Colleague recognised with the inaugural Sir Colin Blakemore Memorial Award

Colleague recognised with the inaugural Sir Colin Blakemore Memorial Award

Colleague recognised with the inaugural Sir Colin Blakemore Memorial Award

Aimee Paterson receives her award from Prof. Amrita Ahluwalia
Aimee receives her award from Prof. Amrita Ahluwalia

On 5th December, Aimee Paterson was presented with the inaugural Sir Colin Blakemore Memorial Award at the tenth annual Openness Awards hosted by Understanding Animal Research (UAR). Aimee is a supervisor in the Institute’s Biological Support Unit and received the award in recognition of her passion and bravery in talking about her work and that of the unit more widely in the Institute’s takeover of UAR’s Instagram account as part of Mouse in Research week in May 2023.

Hannah Hobson, Head of Communications and Engagement, Understanding Animal Research, said: "The entire UAR team is delighted that Aimee is the recipient of the inaugural Professor Sir Colin Blakemore Memorial Award. This award is about recognising the bravery of those individuals who are speaking up about the use of animals in scientific research, especially when public engagement is not part of their everyday job. Aimee put her face and name on social media in a way that many people within the sector are not comfortable doing. Aimee's courage and passion to talk about her work perfectly embody the spirit of this new award and we hope she will be an inspiration to many within the sector. " 

The award was created in memory of Sir Colin Blakemore and launched in 2023 with funding from the Biomedical Research Education Trust. The award recognises an individual from a signatory organisation who has worked to improve public understanding of how and why animals are used in research. Sir Colin was a leading neurobiologist, a widely known and respected scientist and CEO of the Medical Research Council from 2003 to 2007. He was deeply committed to engaging the public with research and a vocal supporter of openness. Sir Colin received UAR’s first Openness Award in 2014 and showed great courage and commitment in continuing to talk about the importance of research using animals in the face of animal rights extremism.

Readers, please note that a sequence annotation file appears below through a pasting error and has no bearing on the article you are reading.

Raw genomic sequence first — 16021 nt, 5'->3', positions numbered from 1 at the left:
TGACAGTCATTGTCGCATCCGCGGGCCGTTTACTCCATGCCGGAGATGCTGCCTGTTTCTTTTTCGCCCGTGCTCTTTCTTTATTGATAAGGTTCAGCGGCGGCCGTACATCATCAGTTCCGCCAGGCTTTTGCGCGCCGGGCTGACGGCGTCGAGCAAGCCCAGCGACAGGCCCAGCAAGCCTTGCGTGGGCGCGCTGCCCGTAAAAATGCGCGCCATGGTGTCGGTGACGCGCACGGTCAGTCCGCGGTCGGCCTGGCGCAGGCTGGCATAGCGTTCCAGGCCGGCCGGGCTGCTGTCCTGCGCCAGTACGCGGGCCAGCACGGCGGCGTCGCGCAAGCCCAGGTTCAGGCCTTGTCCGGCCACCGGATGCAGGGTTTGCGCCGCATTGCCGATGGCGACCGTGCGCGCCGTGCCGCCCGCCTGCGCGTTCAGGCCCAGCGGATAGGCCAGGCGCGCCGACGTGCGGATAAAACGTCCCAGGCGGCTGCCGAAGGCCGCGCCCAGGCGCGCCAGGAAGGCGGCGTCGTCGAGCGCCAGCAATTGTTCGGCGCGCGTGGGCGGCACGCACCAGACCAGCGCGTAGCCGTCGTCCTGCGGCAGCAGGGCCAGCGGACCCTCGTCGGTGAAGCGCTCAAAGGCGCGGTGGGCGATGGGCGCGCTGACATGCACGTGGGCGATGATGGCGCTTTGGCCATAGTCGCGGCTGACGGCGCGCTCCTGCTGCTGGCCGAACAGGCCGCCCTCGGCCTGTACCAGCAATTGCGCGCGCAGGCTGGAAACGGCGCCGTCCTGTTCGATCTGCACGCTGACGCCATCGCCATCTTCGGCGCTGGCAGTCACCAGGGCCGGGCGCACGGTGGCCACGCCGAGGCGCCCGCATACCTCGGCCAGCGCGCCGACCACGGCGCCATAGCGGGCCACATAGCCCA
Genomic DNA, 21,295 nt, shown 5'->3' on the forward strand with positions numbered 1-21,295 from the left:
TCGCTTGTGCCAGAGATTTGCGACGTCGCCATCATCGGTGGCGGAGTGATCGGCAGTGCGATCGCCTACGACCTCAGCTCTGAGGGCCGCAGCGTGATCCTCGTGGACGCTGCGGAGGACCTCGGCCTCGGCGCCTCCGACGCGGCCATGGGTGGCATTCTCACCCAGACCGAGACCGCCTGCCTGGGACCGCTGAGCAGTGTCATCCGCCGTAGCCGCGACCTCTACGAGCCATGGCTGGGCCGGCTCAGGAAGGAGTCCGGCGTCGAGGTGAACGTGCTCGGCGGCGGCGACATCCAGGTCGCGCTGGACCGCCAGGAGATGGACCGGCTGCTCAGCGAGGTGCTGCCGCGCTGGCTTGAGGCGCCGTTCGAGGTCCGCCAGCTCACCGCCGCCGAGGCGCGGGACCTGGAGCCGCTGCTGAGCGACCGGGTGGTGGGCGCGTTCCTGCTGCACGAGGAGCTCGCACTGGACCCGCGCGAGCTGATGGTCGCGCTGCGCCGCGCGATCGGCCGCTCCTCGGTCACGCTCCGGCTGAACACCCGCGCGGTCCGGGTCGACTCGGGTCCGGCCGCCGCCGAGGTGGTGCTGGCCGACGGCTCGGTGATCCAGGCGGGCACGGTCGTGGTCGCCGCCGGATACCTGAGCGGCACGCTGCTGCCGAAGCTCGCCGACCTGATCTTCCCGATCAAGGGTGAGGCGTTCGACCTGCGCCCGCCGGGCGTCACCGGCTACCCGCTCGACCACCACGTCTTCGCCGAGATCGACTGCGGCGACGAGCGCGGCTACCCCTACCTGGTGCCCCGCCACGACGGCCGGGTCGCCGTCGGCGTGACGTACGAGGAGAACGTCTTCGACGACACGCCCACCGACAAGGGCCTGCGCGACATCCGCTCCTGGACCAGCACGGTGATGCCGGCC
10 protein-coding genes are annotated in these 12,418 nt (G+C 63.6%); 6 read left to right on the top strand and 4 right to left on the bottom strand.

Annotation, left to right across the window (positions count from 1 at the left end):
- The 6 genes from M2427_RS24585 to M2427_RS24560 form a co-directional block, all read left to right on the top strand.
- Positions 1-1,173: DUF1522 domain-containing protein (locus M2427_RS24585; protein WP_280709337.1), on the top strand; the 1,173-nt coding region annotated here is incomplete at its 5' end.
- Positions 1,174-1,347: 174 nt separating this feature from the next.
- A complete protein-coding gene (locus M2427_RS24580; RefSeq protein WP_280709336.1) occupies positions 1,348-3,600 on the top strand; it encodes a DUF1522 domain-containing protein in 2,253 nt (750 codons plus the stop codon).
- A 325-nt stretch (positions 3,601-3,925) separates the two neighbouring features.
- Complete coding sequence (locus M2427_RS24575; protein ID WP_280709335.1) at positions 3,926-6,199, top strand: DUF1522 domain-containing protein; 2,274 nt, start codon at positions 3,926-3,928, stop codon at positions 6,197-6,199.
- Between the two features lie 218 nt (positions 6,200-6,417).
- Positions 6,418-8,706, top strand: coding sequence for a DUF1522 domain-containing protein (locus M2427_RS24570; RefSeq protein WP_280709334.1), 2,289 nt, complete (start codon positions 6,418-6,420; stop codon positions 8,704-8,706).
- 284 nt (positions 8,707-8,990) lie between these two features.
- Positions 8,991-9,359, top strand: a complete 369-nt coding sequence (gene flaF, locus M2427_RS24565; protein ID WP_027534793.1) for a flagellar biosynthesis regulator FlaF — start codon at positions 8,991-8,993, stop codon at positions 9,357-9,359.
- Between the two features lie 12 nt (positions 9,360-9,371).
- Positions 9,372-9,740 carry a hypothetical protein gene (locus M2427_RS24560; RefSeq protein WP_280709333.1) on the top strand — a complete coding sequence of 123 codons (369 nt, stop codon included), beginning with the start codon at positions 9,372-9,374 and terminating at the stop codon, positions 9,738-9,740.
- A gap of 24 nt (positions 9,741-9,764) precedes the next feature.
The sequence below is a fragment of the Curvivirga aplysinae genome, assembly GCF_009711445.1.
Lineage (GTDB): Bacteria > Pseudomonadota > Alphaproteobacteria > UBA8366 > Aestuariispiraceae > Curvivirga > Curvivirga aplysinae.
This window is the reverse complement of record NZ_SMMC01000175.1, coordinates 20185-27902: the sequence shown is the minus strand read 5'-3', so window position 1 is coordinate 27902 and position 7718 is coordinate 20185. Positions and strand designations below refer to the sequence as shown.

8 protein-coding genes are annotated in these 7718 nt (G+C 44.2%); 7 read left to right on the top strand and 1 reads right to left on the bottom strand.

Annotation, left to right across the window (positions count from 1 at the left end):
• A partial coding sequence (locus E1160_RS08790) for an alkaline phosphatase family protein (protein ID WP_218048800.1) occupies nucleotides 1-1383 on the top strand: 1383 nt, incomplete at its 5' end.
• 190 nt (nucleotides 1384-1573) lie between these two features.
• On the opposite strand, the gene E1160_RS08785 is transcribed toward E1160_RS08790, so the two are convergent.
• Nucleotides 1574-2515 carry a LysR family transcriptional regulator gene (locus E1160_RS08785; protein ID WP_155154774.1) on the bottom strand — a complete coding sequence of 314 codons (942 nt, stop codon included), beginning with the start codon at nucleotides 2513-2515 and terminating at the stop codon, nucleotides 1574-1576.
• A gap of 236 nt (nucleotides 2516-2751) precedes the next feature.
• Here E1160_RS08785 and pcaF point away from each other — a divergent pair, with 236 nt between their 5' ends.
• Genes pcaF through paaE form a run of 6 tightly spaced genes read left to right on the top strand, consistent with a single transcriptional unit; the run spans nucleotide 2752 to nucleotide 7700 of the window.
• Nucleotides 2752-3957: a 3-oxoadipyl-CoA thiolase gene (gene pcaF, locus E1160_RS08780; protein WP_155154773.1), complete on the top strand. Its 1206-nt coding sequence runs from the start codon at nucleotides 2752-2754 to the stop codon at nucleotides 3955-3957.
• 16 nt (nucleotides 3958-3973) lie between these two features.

Screenshot of person at the bench and text to introduce the Instagram takeover

On receiving her award, Aimee said: “It’s an honour to receive the first Sir Colin Blakemore Memorial Award. He left such a legacy to inspire us all. In terms of openness, I feel that we can all play our part to accurately portray why and how animals are needed in research and I’d like to thank everyone who joined me in talking about the Institute’s animal facility and their own careers. The Concordat community provides incredible support, and I was delighted to join them to receive the award and celebrate the outstanding work of signatory members.”